Hamas funded the man who allegedly led the kidnapping ring that abducted three Israeli teens—and helped spark the latest Gaza war, in the process. But the accused kidnapper didn’t receive specific instructions from the militant group’s leadership in Gaza, an Israeli intelligence official tells The Daily Beast.
Three weeks ago, Israel’s internal security service arrested Hossam Qawasmeh, a man they are now claiming was the leader of the crew responsible for the kidnap and murder of Naftali Fraenkel, Eyal Yifrach, and Gilad Shaar.
However, the Shin Bet did not announce the arrest until Tuesday, only a few hours after Israel and Hamas agreed to a 72-hour ceasefire.
The news of the arrest and confession from Qawasmeh comes after some Western media outlets called into question whether the kidnappers in June were acting on behalf of Hamas leaders. Buzzfeed last week reported that some Israeli intelligence officers said the kidnappers—identified by Israel in June as Amer abu Aysha and Marwan Qawasmeh—were acting on their own.
Getting to the bottom of the kidnappings and murder is important to understanding the current war in Gaza that appears to be winding down this week. The kidnappings—for which Hamas leaders denied responsibility but nonetheless praised in public statements—sparked an Israeli campaign in the West Bank to disrupt the Hamas network there. In response, Hamas started firing rockets from Gaza into Israel. And then, Israeli forces began their bombing.
Israeli news reports say Qawasmeh acknowledged during interrogations that he received money and direction from Hamas leaders in Gaza to conduct the June 15 kidnapping. He was arrested trying to flee to Jordan using phony identification.
Shaul Bartal, an expert on Hamas and a reservist major in the Israel Defense Force for military intelligence, told The Daily Beast on Tuesday that the arrest of Qawasmeh was a smoking gun, but he also said it’s doubtful that Hamas leaders gave specific instructions to kidnap the three teenagers.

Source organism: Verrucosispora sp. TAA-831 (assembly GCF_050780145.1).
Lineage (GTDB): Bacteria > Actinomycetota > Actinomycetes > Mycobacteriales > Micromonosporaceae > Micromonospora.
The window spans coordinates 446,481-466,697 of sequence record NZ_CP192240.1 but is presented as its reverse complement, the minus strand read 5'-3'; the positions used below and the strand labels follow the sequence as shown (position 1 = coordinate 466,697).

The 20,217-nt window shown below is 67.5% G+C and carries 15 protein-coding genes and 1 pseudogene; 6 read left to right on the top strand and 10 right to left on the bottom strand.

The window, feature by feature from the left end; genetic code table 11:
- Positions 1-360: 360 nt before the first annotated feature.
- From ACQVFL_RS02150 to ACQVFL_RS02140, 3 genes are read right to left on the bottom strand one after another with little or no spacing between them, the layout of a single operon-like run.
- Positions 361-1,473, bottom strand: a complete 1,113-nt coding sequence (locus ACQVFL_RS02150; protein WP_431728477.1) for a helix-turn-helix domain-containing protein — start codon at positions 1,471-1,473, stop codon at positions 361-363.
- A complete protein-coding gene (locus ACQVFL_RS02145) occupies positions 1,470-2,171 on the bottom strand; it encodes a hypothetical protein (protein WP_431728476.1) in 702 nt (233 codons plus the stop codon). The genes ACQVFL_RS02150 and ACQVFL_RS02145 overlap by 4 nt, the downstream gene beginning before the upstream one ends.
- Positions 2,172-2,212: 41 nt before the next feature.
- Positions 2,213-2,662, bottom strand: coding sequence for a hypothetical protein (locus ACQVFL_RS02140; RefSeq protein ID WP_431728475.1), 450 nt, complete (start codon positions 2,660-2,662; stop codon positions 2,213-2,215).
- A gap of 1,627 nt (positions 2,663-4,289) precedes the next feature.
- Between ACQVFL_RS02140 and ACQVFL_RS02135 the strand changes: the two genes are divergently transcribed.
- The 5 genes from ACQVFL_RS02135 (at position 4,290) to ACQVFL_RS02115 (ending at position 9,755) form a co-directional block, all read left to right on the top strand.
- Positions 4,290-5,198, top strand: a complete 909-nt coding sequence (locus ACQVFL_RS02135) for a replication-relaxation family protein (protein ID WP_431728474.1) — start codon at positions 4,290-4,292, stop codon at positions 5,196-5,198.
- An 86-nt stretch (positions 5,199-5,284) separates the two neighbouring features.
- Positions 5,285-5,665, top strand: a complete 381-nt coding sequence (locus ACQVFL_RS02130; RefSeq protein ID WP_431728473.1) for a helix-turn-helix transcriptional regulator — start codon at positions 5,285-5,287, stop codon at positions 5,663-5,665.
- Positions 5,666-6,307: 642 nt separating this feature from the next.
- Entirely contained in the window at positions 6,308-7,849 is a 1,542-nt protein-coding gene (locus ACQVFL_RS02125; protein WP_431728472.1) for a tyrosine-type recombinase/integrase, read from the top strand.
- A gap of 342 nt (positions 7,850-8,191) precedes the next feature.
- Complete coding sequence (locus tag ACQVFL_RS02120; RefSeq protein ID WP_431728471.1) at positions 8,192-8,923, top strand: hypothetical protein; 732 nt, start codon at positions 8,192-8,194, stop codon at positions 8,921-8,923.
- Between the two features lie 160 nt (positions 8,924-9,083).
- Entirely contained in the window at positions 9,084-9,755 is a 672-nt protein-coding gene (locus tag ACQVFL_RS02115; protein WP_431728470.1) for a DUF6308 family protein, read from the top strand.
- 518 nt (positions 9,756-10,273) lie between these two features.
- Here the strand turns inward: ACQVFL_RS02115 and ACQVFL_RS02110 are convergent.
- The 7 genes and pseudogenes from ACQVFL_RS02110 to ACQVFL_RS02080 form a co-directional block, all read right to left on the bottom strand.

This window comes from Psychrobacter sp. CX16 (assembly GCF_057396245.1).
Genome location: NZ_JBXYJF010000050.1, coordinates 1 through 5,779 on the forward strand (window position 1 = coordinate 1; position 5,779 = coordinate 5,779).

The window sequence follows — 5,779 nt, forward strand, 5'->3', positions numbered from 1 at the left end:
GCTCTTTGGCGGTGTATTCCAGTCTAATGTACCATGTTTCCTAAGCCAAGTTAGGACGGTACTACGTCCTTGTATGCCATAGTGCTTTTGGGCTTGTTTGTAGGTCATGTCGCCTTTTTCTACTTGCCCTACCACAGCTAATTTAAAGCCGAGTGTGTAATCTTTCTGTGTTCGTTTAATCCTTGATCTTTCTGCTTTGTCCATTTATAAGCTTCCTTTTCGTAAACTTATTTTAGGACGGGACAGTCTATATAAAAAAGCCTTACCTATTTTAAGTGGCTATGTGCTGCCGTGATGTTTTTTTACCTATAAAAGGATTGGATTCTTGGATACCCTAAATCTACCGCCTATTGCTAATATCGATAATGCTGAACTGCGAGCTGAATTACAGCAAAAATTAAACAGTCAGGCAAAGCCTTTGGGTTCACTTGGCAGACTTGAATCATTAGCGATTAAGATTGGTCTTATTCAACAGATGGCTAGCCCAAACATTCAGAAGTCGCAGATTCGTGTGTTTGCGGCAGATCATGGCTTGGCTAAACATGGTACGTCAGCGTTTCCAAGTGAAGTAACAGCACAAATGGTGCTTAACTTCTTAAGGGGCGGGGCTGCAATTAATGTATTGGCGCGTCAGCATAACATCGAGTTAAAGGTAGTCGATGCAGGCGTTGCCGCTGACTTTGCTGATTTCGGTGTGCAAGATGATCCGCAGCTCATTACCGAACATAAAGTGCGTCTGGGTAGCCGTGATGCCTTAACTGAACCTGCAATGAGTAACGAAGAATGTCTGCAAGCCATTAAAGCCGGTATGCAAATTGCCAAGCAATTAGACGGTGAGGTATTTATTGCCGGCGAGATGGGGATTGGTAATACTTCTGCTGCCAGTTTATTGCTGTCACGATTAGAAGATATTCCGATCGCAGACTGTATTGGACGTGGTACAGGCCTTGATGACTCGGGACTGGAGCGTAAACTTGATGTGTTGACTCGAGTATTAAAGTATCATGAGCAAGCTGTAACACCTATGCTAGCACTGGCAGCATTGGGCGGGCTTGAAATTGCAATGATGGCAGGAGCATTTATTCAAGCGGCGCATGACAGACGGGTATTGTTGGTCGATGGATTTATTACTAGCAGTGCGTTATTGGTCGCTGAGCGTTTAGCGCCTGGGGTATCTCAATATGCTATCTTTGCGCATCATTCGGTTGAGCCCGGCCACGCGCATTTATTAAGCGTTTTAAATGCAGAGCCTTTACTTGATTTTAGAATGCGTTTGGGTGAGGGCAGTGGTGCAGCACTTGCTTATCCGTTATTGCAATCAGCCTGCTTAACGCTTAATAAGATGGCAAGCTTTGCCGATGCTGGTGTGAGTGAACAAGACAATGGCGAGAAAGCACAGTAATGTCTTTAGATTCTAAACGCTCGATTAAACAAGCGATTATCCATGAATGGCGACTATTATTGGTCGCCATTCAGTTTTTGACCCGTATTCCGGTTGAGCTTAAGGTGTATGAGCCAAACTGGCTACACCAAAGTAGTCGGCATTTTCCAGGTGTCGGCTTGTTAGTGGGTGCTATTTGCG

“It seems Hamas leadership in Gaza gave an order, but the order was more general,” he said.
Bartal just returned from 38 days of fighting near Gaza. He declined to say exactly what he was doing in the current war.
But he said that the Qawasmeh clan has had a long history of working closely with Hamas leadership. “They have received payments in the past from Hamas leaders in Gaza,” he said.
“There were always financial connections between the Qawasmeh families and Hamas,” he added. “I discovered a few years ago, people get money from Hamas leadership in Gaza to pay for children who died as martyrs. They always get money, we don’t always know how and why, but we know that they do.”
Shlomi Eldar, an Israeli journalist working for al-Monitor, wrote last month that members of the Qawasmeh family at times have conducted rogue attacks against the wishes of Hamas leaders. For example, in 2003, the Qawasmeh clan was responsible for a suicide bomb attack on the Number 2 bus in Jerusalem after there was a ceasefire endorsed by Hamas leadership.
Bartal, however, said this time Hamas was looking for a provocation. Hamas needed a spectacular operation in part to bolster its street credibility in light of elections tentatively scheduled for January 2015, he claimed.
“Under the unity agreement signed with Fatah there was supposed to be a January 2015 election,” Bartal said. “Hamas wanted a victory and popularity in the streets. If there is another prisoner release for Hamas, they would regain momentum.”
The best example of how kidnappings can be used as leverage to get Israel to release its prisoners is the kidnapping of Gilad Shalit, who was traded in 2011 for 1,027 prisoners after being held captive for five years.
Kidnappings have emerged as an important strategy for Hamas since the Shalit deal. The Shin Bet published on its website last month a timeline of thwarted kidnapping attempts on the West Bank that claimed Hamas tried on 10 occasions to kidnap Israelis since January.